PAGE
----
• Greater emotional awareness, management, and well-being 

  • Greater coping ability with unhelpful emotions and certain mental health conditions, such as depression, anxiety, eating disorders, and personality disorders

  • Greater impulse control

  • Effective restructuring of interactions in love relationships that may have prevented the couple from forming a bond

  • As a component of family therapy, EFT helps build empathy.

The Steps Of EFT

As with many treatments, the techniques of EFT are broken down into steps:

Phase One: De-escalation

Whatever the situation, before EFT can work, the therapist needs to try and calm anger and the arguments that sometimes come with them so they can proceed with phase one of treatment. This phase is divided into four steps-

  • The therapist identifies the concerns the couples have. Be it finances, insecurity, aging, and so on.

  • Then, the therapist identifies how those concerns can create negative emotions and negative interactions that damage the relationships. These usually appear in patterns.

  • The therapist looks for fears and emotions that may be hiding beneath the conscious mind and may be causing those negative interactions.

  • The therapist then explores with the couple how the main conflict is connected to those underlying emotions.

Phase Two: Changing Patterns

In this phase, couples are taught how to interact better and express their emotional needs. This is divided into three steps-

  • The couple can discuss their deep-rooted emotions, as well as their wants and needs.

  • Each partner is taught different ways to empathize and accept their other partner's needs.

  • The partners are then taught to express their emotions and needs, and how to discuss these needs without leading to conflict in the future.

Phase Three: Integrating

This phase includes two steps-

  • The therapist presents the couple with ways to communicate with their partner and help to create better solutions for problems in the past, present, and future.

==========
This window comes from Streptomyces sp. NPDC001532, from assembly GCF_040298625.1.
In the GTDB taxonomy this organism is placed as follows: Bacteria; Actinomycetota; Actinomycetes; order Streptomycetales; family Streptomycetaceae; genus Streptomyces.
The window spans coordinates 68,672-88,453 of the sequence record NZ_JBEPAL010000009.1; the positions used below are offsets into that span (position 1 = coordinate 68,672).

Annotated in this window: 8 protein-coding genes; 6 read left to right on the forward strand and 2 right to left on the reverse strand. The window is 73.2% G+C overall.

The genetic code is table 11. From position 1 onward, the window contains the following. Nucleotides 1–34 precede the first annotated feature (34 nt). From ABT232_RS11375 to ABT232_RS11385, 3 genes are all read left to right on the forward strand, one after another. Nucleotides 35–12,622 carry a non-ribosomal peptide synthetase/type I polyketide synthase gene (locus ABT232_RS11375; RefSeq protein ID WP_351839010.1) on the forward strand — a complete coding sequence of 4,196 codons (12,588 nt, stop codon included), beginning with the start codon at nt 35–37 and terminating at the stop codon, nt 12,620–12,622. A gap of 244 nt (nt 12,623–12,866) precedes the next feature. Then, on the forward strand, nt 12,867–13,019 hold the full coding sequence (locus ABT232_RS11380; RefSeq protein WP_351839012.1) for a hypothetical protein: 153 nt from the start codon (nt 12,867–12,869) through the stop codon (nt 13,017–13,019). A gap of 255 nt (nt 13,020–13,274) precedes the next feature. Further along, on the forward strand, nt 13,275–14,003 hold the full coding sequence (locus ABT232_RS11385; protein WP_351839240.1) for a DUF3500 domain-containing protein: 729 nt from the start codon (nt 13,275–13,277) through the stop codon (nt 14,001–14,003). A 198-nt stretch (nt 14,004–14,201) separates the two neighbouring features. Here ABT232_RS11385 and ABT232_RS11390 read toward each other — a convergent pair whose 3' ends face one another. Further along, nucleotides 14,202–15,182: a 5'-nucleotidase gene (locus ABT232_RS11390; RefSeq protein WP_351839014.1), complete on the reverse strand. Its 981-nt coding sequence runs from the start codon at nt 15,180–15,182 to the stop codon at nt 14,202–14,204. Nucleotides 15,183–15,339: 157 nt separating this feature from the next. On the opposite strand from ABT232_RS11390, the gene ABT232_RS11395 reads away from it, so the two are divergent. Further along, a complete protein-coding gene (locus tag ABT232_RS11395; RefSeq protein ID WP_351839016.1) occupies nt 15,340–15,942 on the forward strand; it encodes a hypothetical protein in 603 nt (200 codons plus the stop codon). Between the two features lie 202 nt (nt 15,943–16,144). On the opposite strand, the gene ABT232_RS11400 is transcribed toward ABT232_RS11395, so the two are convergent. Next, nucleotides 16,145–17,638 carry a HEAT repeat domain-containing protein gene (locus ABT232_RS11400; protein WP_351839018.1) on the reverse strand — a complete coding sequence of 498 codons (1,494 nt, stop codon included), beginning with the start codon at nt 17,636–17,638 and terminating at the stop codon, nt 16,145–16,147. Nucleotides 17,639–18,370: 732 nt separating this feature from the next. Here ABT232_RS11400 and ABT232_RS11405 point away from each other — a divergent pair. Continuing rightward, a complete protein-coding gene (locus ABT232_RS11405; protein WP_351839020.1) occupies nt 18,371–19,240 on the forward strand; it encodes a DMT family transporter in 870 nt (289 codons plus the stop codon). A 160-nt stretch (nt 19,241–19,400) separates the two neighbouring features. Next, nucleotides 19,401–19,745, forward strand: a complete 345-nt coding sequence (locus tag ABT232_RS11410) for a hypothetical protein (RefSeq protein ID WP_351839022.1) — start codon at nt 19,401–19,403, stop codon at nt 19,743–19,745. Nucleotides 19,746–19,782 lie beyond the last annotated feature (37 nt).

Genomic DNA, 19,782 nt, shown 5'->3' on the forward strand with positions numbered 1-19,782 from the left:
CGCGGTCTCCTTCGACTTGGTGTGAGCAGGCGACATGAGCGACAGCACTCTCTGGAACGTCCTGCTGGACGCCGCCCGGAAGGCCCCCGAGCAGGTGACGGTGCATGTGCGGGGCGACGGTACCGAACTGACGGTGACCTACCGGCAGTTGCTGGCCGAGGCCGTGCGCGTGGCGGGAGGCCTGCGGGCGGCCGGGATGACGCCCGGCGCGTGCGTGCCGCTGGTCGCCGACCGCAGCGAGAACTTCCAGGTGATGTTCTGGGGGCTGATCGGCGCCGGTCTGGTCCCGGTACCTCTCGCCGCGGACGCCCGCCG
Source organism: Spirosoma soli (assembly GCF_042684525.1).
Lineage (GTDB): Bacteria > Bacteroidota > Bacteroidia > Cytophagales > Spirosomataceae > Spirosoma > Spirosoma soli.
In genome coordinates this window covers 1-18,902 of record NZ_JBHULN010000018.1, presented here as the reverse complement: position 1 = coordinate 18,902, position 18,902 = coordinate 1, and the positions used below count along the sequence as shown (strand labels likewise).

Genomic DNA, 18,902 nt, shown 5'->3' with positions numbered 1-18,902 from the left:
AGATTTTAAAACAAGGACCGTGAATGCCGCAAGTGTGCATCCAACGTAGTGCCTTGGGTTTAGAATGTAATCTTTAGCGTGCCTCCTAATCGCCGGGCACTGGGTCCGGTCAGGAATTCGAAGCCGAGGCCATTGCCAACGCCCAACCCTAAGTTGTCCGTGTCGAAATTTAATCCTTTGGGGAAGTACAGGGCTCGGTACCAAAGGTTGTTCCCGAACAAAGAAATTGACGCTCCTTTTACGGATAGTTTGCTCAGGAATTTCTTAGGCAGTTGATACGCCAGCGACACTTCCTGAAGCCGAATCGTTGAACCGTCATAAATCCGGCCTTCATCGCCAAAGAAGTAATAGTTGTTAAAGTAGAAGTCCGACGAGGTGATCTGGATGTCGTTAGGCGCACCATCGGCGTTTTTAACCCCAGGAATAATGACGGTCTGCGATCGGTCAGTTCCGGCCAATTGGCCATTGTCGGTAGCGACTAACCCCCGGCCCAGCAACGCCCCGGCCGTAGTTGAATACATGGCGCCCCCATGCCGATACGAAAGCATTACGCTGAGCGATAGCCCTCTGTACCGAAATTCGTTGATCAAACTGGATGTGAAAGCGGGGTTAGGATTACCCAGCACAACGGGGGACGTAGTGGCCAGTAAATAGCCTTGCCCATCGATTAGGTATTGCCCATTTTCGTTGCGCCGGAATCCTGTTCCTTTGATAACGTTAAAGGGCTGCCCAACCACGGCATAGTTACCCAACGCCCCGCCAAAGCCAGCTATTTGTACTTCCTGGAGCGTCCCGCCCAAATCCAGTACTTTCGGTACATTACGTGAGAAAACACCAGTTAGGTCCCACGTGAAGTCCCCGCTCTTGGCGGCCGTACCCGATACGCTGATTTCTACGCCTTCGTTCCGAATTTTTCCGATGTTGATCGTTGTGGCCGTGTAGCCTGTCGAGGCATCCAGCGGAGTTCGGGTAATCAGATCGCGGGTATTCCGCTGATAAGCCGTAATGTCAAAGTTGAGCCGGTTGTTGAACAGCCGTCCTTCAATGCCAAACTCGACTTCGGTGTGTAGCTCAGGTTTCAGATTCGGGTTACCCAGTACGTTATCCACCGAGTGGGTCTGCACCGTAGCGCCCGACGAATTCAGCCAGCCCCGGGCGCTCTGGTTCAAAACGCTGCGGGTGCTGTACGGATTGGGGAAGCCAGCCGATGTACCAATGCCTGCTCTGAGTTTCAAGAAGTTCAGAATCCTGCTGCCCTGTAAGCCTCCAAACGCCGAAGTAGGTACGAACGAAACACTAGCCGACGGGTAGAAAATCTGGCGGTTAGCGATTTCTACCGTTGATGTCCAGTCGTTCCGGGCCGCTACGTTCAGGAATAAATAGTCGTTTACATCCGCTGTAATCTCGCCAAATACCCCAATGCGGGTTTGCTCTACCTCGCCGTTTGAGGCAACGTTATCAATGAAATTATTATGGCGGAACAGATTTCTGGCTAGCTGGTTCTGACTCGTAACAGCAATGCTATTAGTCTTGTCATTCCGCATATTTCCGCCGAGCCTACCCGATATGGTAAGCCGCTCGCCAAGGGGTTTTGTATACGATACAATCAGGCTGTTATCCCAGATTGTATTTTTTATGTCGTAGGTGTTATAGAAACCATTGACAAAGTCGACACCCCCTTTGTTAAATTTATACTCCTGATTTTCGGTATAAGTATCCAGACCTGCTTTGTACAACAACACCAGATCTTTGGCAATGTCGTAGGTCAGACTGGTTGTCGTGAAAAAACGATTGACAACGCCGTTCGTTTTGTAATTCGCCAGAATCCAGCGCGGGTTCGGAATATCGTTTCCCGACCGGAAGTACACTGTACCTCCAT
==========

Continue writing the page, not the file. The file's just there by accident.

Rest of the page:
• Couples leave therapy prepared to use the coping strategies they’ve learned. In this step, the therapist may ask the couple to make a concrete plan for better interaction should a difficult situation arise. 

Relationships Can Be Complicated

Does It Work?

No kind of therapy is 100 percent effective. Some couples find they can't settle their differences without separating, but EFT is found to be effective for most people. 

Part of EFT’s effectiveness is due to its thorough, continuous influence on the couple’s relationship beyond the initial treatment. There are typically follow-up appointments, and most couples keep using the techniques throughout their relationship. 


EFT was initially developed to help couples overcome difficulties, and cultivate a lasting, healthy relationship. But with time, therapists discovered that EFT can be used in a variety of applications beyond couple’s therapy. 

Some couples choose to see a therapist in-person at an office, but with the rise in popularity of online therapy, many are opting to speak with a therapist from home instead. Online therapy has many benefits, including more flexible scheduling options and comfort. Couple’s therapy can be an emotional experience, and for many, addressing those issues is much easier from the comfort of home. 

Online therapy platforms such as BetterHelp provide avenue to experienced therapists specializing in using EFT and other therapy methods to help couples repair and maintain healthy relationships.